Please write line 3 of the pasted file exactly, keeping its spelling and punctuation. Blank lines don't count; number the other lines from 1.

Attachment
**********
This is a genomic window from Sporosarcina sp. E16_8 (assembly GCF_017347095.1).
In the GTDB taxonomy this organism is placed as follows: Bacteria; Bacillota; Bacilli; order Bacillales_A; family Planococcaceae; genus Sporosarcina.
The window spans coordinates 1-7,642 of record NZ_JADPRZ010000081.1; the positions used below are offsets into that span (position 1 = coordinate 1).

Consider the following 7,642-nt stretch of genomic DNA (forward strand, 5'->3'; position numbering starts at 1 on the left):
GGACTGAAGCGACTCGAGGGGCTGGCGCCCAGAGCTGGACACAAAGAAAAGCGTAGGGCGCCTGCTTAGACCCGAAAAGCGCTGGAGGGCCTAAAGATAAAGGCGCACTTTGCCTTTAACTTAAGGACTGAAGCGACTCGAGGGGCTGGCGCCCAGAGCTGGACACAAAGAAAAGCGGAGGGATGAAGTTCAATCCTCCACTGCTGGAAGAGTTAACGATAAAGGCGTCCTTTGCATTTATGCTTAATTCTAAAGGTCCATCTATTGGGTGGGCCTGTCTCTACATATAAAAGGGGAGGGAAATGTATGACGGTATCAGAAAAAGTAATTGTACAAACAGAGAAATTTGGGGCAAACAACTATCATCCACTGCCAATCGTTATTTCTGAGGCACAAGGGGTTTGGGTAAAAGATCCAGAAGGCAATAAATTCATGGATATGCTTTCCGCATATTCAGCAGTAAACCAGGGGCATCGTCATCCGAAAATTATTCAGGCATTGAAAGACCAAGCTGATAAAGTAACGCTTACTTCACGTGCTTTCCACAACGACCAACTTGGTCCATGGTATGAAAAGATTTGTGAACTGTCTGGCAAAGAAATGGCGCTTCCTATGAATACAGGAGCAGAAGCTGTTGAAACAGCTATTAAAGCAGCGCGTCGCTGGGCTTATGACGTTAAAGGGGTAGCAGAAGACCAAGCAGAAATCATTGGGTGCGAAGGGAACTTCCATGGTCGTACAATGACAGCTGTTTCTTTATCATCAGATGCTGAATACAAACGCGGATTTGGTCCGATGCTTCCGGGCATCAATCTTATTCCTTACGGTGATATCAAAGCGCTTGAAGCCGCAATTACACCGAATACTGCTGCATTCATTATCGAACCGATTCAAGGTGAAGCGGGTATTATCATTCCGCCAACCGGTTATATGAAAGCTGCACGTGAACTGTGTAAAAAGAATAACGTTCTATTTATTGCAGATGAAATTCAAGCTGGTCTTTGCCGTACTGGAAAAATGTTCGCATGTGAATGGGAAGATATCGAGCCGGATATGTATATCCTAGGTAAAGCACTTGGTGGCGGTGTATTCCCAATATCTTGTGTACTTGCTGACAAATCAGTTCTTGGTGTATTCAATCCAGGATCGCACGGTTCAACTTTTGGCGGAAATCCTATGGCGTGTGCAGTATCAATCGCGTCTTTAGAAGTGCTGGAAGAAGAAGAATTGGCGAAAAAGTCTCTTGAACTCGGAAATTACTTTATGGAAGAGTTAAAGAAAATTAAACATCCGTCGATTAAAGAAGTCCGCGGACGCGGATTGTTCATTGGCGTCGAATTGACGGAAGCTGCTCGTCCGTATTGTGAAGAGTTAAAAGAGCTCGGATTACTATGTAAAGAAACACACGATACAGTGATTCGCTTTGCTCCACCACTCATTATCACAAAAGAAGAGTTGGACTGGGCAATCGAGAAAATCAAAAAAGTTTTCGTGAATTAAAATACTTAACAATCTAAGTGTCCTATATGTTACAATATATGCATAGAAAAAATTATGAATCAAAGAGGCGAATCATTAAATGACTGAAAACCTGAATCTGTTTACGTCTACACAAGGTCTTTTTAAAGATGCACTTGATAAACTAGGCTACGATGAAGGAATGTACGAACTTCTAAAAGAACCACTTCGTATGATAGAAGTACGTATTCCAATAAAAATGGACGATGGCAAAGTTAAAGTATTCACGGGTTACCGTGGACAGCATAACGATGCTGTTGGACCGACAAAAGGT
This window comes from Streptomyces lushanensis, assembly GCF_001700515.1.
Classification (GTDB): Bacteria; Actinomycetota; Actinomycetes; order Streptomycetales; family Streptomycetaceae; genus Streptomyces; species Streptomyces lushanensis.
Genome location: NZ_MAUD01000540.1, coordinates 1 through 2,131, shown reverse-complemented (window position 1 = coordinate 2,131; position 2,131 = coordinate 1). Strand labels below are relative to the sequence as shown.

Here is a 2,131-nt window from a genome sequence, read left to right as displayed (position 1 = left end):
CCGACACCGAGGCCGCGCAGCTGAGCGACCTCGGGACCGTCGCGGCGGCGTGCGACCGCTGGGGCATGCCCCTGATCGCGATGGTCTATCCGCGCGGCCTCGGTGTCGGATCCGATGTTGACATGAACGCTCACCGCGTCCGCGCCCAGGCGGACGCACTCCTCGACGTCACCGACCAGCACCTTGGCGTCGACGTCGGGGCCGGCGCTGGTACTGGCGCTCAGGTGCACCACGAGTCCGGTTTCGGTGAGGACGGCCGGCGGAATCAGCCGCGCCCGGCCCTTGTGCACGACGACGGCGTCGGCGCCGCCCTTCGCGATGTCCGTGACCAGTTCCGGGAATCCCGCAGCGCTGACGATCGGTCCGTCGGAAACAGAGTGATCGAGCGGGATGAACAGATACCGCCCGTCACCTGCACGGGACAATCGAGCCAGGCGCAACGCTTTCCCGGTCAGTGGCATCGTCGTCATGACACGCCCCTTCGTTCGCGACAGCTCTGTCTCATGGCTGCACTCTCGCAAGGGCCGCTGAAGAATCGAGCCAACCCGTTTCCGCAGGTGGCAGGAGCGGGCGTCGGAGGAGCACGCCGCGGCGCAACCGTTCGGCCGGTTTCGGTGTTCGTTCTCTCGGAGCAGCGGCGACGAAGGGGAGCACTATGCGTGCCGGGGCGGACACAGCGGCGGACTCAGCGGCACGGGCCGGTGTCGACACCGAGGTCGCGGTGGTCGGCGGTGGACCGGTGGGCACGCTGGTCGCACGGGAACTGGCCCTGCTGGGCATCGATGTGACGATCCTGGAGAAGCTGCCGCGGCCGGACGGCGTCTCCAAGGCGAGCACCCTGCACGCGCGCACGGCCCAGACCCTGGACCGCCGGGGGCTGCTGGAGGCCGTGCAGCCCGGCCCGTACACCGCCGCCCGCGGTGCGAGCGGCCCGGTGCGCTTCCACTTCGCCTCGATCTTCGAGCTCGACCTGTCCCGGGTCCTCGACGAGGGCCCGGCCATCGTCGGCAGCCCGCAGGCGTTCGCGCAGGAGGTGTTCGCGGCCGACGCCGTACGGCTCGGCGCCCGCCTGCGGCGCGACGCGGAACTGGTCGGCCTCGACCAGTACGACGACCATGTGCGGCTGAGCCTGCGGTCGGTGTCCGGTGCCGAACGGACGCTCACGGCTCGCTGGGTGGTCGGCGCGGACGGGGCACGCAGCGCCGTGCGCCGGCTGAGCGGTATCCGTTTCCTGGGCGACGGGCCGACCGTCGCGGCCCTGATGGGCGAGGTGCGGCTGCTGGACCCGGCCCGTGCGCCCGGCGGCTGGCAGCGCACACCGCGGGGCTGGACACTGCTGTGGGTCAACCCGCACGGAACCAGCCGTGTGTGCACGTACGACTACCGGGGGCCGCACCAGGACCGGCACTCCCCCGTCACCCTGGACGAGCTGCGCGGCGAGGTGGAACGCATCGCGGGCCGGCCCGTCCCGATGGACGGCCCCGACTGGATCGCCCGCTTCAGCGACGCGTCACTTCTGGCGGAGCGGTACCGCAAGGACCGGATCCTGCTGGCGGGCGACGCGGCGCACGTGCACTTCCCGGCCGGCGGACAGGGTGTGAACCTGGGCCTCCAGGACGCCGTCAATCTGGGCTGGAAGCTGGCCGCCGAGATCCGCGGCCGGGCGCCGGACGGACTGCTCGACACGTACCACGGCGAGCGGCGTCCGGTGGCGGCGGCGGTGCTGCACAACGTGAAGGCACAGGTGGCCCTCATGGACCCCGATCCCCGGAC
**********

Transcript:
The window spans coordinates 1-7,642 of record NZ_JADPRZ010000081.1; the positions used below are offsets into that span (position 1 = coordinate 1).